Engine firing conundrumNovember 19 2017 at 9:49 AM
|Pierre (Login cayuco)|
I am taking delivery of a rebuilt 350Q engine from a highly reputable mechanic with solid marine engine experience. We started from a raw block and put in all new components, crank, pistons, rods, heads, etc.. and used the Q intake from my old 327Q.
We're having a back and forth as we wire the distributor. I know, and he knows as he has the Chris Craft engine manual, that Q engines fire 1 8 7 2 4 3 6 5 (LH), with the peculiar 2 and 4 firing next to each other. He is telling me that the firing order of the engine he is delivering is 1 8 4 3 6 5 7 2. This is the same firing order CC had on the "F" engines, and the usual Chevy SB order.
My question is: What does the different Q engine order does and what are the implications of going with the "non-Q" firing order as the engine builder is telling me. Do I run the risk of destroying the engine one way or another with the wrong order (besides loss of power, etc...?) Is it a question of the camshaft being closely associated to the firing order?
I cannot question his expertise and dont want to change what he is telling me unless I can prove him a different setup is necessary.
I hope the engine experts in this forum can shed a light on this pretty crucial subject.
Also, the 350Q that CC offered had only 5HP more than the 327Q and less torque at same rpm. What was the value then of the increased displacement and should I not expect any significant power uptick from my new engine compared to the old 327Q?
Thanks much for your input.
|November 19 2017, 9:25 PM |
I really have no idea why Chris Craft would use a different firing order. The cam could definately dictate the firing order - both valves need to be closed on the compression stroke. If your builder put a standard SBC cam in then I believe it would need to be a standard SBC firing order.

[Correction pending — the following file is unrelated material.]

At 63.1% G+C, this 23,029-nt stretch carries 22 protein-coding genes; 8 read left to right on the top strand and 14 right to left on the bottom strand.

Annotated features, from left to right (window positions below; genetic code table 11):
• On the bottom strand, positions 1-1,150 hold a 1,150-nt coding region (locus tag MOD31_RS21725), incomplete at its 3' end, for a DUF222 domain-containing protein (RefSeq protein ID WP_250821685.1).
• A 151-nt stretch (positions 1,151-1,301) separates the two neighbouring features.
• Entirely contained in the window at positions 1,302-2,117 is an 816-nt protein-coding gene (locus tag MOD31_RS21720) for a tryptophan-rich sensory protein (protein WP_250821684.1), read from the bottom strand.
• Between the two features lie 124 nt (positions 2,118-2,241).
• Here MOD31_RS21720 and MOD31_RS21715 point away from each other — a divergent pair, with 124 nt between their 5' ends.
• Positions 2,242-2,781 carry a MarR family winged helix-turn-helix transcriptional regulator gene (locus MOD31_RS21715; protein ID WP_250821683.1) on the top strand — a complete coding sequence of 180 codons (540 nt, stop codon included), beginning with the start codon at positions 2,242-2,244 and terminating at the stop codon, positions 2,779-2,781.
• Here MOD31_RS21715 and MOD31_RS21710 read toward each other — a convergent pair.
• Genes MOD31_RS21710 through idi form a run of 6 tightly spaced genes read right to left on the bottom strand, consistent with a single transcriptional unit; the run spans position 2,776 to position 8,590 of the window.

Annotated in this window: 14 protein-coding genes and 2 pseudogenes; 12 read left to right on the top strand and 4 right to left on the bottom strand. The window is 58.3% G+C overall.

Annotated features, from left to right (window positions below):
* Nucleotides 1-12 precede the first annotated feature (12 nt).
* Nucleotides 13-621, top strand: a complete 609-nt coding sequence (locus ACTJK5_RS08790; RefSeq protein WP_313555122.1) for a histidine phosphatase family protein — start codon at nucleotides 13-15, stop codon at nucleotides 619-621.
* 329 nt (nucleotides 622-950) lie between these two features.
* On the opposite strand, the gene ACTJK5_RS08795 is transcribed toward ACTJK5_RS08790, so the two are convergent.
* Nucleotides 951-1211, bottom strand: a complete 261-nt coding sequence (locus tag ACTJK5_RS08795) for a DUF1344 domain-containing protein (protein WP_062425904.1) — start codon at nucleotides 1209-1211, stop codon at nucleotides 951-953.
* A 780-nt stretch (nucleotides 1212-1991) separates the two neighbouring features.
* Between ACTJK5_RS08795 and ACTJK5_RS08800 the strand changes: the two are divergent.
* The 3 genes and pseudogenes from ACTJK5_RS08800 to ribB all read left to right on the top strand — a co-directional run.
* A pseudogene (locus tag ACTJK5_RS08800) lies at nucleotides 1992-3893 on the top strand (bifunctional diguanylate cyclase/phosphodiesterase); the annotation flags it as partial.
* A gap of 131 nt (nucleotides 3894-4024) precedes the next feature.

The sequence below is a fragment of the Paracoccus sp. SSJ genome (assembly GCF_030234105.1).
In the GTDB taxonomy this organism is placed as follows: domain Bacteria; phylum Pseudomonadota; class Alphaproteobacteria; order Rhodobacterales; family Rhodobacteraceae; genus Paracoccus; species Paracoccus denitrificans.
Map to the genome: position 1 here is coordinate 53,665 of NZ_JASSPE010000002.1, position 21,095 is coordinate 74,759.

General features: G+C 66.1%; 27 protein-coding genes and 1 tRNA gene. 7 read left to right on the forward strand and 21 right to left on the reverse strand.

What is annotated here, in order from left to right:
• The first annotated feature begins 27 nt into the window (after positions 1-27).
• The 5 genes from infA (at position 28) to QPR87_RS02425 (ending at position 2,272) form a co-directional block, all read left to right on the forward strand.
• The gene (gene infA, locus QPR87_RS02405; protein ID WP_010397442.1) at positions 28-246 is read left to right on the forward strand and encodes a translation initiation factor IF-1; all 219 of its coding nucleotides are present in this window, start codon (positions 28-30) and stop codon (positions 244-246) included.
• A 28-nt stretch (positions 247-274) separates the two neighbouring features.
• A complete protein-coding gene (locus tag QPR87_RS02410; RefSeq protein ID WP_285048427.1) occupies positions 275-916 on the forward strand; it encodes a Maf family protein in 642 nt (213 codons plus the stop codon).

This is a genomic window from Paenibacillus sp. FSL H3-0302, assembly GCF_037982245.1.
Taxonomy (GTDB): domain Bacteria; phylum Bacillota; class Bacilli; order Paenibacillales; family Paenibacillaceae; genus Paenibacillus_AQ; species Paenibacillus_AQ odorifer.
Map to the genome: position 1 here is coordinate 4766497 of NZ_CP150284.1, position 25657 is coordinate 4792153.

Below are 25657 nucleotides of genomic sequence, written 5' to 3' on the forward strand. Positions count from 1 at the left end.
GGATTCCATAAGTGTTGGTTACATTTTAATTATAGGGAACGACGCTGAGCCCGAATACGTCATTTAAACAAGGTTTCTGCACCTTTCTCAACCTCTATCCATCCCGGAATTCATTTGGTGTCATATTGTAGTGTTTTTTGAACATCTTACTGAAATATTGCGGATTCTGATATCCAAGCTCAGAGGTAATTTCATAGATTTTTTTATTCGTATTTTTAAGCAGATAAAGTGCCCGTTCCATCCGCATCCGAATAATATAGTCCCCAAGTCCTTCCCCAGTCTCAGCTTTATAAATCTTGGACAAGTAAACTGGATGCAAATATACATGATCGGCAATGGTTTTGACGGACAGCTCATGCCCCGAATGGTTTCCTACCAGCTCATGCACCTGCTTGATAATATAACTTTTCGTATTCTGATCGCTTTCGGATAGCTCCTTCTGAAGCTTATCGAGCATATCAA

From what I can find 18724365 is a firing order for a counter clockwise rotation engine and 18436572 is for a clockwise (normal) rotation. not sure but guessing the cams have to be different. SBC has paired cylinders 1 and 6, 2 and 3, 4 and 7, 5 and 8. When one is on compression the other is on exhaust.can't see how the reverse CCW firing order could work with a normal cam
|This message has been edited by jossar on Nov 19, 2017 9:48 PM|
|November 20 2017, 9:17 AM |
The cams do dictate the firing order.
There are two specific design items in a cam that determine rotation.
First is the cam lobe profiles and their relationship to the crankshaft. Reversing the engine rotation requires a mirror image of the lobe relationships since you are reversing lead and lag relationships.
Second which is the real biggy is that the distributor drive gear on the camshaft needs to have a reverse pitch since it is a helical cut gear. The oil pump is only driven one direction as there are no reverse rotation oil pumps. There is also the issue that the distributor needs the cam to drive the distributor shaft up as that is how the distributor shaft bearings are designed.
There are some oddball 180deg flat cranks out there that also require an oddball cam to match. These really are racing engine parts and I would hope is not what your new engine has.
|Paul A Mathias|
Re: Engine firing conundrum
|November 20 2017, 12:52 PM |
The Firing order on a Q motor is the same a a standard small block Chevy. The Difference is CC renumbered the Cylinders when they turned the motor around. Look at the page prior to the one posted in the manual it will show you.
Paul A Mathias
Paul A Mathias is right
|November 20 2017, 1:34 PM |
Paul you beat me to it. Last night I drew a photo of the block and the eight cylinders, inside the cylinders I wrote down the firing order of a F motor, and then I rotated a Q motor to the same orientation with the flywheel back instead of front, and wrote down the firing order of the Q alongside each cylinder, which as you noted is backwards starting with the numbers 8 and 2 forward instead of 1 and 2 for the F.